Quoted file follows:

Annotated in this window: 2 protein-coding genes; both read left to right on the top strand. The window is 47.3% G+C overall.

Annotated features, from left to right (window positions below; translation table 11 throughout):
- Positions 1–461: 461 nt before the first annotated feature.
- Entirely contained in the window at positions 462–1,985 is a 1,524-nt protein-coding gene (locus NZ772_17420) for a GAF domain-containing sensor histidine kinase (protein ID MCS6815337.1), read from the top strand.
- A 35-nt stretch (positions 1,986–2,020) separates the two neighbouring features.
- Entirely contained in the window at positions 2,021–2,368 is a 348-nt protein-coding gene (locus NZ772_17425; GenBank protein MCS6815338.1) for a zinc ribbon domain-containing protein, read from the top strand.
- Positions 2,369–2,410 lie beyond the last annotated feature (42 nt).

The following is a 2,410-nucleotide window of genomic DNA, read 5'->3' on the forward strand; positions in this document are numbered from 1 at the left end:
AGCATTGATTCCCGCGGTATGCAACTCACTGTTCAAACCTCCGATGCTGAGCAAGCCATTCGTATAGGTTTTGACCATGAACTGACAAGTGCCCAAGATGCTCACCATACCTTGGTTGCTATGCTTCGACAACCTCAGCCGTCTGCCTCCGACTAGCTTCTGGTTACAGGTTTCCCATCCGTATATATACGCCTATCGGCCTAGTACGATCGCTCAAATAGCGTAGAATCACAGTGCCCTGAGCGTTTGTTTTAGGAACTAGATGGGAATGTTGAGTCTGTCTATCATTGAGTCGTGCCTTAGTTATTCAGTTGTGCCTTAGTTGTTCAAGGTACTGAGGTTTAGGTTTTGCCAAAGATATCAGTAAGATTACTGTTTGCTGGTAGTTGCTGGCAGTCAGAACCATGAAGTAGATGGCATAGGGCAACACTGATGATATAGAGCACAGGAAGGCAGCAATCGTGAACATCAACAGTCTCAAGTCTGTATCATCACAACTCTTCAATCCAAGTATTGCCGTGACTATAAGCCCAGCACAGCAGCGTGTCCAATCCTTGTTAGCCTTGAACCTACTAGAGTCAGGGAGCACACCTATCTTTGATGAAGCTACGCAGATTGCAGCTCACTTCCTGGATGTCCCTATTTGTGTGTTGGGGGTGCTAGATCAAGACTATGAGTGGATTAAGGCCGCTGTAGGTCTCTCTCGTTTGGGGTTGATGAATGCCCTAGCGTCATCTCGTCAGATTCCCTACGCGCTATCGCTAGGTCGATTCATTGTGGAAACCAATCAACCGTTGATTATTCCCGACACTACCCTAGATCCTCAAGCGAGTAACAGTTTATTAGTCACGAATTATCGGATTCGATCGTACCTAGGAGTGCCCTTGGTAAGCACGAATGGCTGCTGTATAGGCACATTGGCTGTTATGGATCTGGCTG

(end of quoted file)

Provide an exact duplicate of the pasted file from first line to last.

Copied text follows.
Annotated in this window: 2 protein-coding genes; both read left to right on the top strand. The window is 47.3% G+C overall.

Annotated features, from left to right (window positions below; translation table 11 throughout):
- Positions 1–461: 461 nt before the first annotated feature.
- Entirely contained in the window at positions 462–1,985 is a 1,524-nt protein-coding gene (locus NZ772_17420) for a GAF domain-containing sensor histidine kinase (protein ID MCS6815337.1), read from the top strand.
- A 35-nt stretch (positions 1,986–2,020) separates the two neighbouring features.
- Entirely contained in the window at positions 2,021–2,368 is a 348-nt protein-coding gene (locus NZ772_17425; GenBank protein MCS6815338.1) for a zinc ribbon domain-containing protein, read from the top strand.
- Positions 2,369–2,410 lie beyond the last annotated feature (42 nt).

The following is a 2,410-nucleotide window of genomic DNA, read 5'->3' on the forward strand; positions in this document are numbered from 1 at the left end:
AGCATTGATTCCCGCGGTATGCAACTCACTGTTCAAACCTCCGATGCTGAGCAAGCCATTCGTATAGGTTTTGACCATGAACTGACAAGTGCCCAAGATGCTCACCATACCTTGGTTGCTATGCTTCGACAACCTCAGCCGTCTGCCTCCGACTAGCTTCTGGTTACAGGTTTCCCATCCGTATATATACGCCTATCGGCCTAGTACGATCGCTCAAATAGCGTAGAATCACAGTGCCCTGAGCGTTTGTTTTAGGAACTAGATGGGAATGTTGAGTCTGTCTATCATTGAGTCGTGCCTTAGTTATTCAGTTGTGCCTTAGTTGTTCAAGGTACTGAGGTTTAGGTTTTGCCAAAGATATCAGTAAGATTACTGTTTGCTGGTAGTTGCTGGCAGTCAGAACCATGAAGTAGATGGCATAGGGCAACACTGATGATATAGAGCACAGGAAGGCAGCAATCGTGAACATCAACAGTCTCAAGTCTGTATCATCACAACTCTTCAATCCAAGTATTGCCGTGACTATAAGCCCAGCACAGCAGCGTGTCCAATCCTTGTTAGCCTTGAACCTACTAGAGTCAGGGAGCACACCTATCTTTGATGAAGCTACGCAGATTGCAGCTCACTTCCTGGATGTCCCTATTTGTGTGTTGGGGGTGCTAGATCAAGACTATGAGTGGATTAAGGCCGCTGTAGGTCTCTCTCGTTTGGGGTTGATGAATGCCCTAGCGTCATCTCGTCAGATTCCCTACGCGCTATCGCTAGGTCGATTCATTGTGGAAACCAATCAACCGTTGATTATTCCCGACACTACCCTAGATCCTCAAGCGAGTAACAGTTTATTAGTCACGAATTATCGGATTCGATCGTACCTAGGAGTGCCCTTGGTAAGCACGAATGGCTGCTGTATAGGCACATTGGCTGTTATGGATCTGGCTG